Tuesday, June 24, 2014

SQL: SELECT Joins (and their usage) [Part IV]

This is part IV (last one) of a set of SQL notes I wanted to post about my current fitness website project.

These are the links for each part to navigate:

Part I | Part II | Part III | Part IV

When using SELECT, you are able to use a join. There are a few main types of these:
1. Inner Join = selects records where joined keys are in BOTH specified tables.
2. Left Outer Join = selects all from the first (left) table, and matching records from the second (right) table.
3. Right Outer Join = selects all from the first second (right), and matching records from the first (left)table.

Below is example #1: Inner Join.

Below is example #2: Left Outer Join. I want you to notice comparisons between this and the above example. Both of them work and give the same result. Capital letters don't make a difference in SQL Server. And notice how the syntax changes between Example #1 and #2. However, it is NOT best to use example #1. WHY? If both work why not? Well.. let's keep going..

Below is ANOTHER example of #2: Left Outer Join with a null. Remember that I want to give the users on the site a CHOICE to not add a photo.. maybe they don't have one etc. I certainly don't want it to blow up and not work just because they have a great recipe and no photo. In addition, I don't want them finding some crazy "workaround" to my mistake if I made it an Inner Join where they would upload a 1x1 pixel of white JPEG or something just to make my program happy. Customers first! The Left Outer Join allows them to have a null and be ok, whereas the Inner Join REQUIRES BOTH TABLES as seen in the written SQL in the very first example I gave above.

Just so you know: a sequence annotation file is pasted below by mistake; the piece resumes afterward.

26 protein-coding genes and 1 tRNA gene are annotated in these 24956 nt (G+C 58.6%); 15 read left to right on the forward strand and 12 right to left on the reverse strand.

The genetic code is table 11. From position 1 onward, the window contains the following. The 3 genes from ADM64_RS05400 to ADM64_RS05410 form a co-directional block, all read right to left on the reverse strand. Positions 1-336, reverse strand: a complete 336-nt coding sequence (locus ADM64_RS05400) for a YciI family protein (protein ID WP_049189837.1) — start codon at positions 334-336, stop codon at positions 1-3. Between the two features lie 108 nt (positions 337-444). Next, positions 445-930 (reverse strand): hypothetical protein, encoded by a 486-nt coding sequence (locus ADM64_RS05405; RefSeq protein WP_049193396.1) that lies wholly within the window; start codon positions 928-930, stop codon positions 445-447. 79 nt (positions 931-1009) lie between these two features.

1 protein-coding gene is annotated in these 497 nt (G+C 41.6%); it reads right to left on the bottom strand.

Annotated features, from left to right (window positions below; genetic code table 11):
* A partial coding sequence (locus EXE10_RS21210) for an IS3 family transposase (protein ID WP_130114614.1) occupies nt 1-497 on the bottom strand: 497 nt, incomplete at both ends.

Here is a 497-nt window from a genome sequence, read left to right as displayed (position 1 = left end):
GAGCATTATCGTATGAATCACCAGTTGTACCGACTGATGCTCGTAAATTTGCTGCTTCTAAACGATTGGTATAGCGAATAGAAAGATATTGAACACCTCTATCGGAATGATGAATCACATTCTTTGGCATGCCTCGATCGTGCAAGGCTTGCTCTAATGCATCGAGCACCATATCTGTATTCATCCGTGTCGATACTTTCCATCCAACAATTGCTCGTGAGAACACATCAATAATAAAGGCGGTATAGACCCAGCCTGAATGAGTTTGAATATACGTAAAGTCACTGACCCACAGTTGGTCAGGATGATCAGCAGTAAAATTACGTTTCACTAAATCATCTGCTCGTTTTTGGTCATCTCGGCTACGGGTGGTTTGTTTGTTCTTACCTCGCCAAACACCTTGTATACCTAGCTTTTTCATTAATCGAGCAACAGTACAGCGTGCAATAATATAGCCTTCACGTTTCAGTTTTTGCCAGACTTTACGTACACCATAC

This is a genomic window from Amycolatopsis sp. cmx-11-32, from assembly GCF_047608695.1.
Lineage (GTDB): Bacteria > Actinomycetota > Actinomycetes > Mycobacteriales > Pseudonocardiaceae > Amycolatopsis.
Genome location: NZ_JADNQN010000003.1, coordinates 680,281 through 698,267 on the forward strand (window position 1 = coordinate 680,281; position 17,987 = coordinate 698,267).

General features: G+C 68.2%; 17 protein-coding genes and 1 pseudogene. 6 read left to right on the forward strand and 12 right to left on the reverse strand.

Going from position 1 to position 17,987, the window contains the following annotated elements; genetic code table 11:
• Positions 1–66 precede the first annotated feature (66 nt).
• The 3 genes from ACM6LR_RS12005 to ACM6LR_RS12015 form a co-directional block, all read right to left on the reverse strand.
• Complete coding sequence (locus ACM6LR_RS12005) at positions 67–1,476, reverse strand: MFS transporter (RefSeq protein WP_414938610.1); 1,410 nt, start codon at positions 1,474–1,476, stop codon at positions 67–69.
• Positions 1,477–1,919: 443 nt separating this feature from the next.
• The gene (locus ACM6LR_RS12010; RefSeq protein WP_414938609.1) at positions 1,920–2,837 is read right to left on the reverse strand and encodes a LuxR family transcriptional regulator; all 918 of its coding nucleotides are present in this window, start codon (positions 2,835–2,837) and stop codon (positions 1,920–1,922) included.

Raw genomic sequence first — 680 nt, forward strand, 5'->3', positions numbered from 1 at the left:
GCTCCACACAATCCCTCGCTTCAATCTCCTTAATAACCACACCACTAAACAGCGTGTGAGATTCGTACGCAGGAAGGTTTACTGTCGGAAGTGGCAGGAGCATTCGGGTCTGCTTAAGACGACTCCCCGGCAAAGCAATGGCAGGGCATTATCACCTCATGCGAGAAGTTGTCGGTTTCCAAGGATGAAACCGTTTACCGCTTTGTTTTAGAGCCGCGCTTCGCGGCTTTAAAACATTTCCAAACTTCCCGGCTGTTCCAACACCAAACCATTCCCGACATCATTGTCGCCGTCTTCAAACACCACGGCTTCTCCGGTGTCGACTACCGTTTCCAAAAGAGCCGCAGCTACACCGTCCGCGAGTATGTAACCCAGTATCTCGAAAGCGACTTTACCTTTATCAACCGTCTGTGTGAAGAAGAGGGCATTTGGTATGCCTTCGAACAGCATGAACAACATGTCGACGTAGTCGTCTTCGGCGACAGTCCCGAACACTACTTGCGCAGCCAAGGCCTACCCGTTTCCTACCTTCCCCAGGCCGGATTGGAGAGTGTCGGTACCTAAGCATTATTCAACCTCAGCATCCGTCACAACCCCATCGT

You can also specify how to order them, but I chose to exclude this in my SQL above as can be seen.

Well, what happened to an example of #3 Right Outer Join? This is why I believe that this is not a terribly useful tool (feel free to disagree with me in the comments below if you can think of a good reason to use this and enlighten me!). Say you need stuff out of some table on the second right called VARIABLE_Y and to check with the table on the first left VARIABLE_X. We will use this as an example as Right Outer Join.

Now, tell me why this isn't easier? Just swap out the variables (X and Y) and make it a Left Outer Join. It does the same thing :D